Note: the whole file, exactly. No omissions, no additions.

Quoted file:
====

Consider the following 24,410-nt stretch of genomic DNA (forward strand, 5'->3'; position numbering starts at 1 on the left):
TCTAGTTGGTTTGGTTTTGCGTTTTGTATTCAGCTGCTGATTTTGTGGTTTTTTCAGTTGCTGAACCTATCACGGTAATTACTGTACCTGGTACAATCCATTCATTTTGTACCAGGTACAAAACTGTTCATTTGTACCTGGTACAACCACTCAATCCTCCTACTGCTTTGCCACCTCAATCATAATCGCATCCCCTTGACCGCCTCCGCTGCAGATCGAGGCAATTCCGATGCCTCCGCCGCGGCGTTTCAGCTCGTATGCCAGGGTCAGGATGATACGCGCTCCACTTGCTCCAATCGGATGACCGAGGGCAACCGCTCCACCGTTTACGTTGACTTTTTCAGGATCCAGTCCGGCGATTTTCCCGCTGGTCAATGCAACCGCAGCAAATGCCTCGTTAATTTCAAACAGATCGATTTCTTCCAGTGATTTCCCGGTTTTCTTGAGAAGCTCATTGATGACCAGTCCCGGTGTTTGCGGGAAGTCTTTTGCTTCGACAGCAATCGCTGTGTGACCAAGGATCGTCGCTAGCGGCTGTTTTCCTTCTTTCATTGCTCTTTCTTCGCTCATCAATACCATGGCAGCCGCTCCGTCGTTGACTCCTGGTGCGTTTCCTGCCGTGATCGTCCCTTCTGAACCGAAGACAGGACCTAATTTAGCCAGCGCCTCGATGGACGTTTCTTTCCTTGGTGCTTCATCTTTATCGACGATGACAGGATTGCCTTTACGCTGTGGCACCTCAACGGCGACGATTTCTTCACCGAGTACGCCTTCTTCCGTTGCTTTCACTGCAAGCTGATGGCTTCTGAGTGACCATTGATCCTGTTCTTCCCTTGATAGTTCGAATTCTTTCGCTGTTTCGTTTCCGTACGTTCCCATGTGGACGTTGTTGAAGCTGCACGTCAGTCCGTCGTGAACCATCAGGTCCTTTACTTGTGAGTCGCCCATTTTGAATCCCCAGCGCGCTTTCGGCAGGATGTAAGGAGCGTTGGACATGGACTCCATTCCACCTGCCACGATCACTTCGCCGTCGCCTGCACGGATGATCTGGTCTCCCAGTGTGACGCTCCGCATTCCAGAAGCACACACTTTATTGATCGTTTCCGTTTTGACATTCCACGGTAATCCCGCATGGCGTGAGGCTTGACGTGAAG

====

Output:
Consider the following 24,410-nt stretch of genomic DNA (forward strand, 5'->3'; position numbering starts at 1 on the left):
TCTAGTTGGTTTGGTTTTGCGTTTTGTATTCAGCTGCTGATTTTGTGGTTTTTTCAGTTGCTGAACCTATCACGGTAATTACTGTACCTGGTACAATCCATTCATTTTGTACCAGGTACAAAACTGTTCATTTGTACCTGGTACAACCACTCAATCCTCCTACTGCTTTGCCACCTCAATCATAATCGCATCCCCTTGACCGCCTCCGCTGCAGATCGAGGCAATTCCGATGCCTCCGCCGCGGCGTTTCAGCTCGTATGCCAGGGTCAGGATGATACGCGCTCCACTTGCTCCAATCGGATGACCGAGGGCAACCGCTCCACCGTTTACGTTGACTTTTTCAGGATCCAGTCCGGCGATTTTCCCGCTGGTCAATGCAACCGCAGCAAATGCCTCGTTAATTTCAAACAGATCGATTTCTTCCAGTGATTTCCCGGTTTTCTTGAGAAGCTCATTGATGACCAGTCCCGGTGTTTGCGGGAAGTCTTTTGCTTCGACAGCAATCGCTGTGTGACCAAGGATCGTCGCTAGCGGCTGTTTTCCTTCTTTCATTGCTCTTTCTTCGCTCATCAATACCATGGCAGCCGCTCCGTCGTTGACTCCTGGTGCGTTTCCTGCCGTGATCGTCCCTTCTGAACCGAAGACAGGACCTAATTTAGCCAGCGCCTCGATGGACGTTTCTTTCCTTGGTGCTTCATCTTTATCGACGATGACAGGATTGCCTTTACGCTGTGGCACCTCAACGGCGACGATTTCTTCACCGAGTACGCCTTCTTCCGTTGCTTTCACTGCAAGCTGATGGCTTCTGAGTGACCATTGATCCTGTTCTTCCCTTGATAGTTCGAATTCTTTCGCTGTTTCGTTTCCGTACGTTCCCATGTGGACGTTGTTGAAGCTGCACGTCAGTCCGTCGTGAACCATCAGGTCCTTTACTTGTGAGTCGCCCATTTTGAATCCCCAGCGCGCTTTCGGCAGGATGTAAGGAGCGTTGGACATGGACTCCATTCCACCTGCCACGATCACTTCGCCGTCGCCTGCACGGATGATCTGGTCTCCCAGTGTGACGCTCCGCATTCCAGAAGCACACACTTTATTGATCGTTTCCGTTTTGACATTCCACGGTAATCCCGCATGGCGTGAGGCTTGACGTGAAG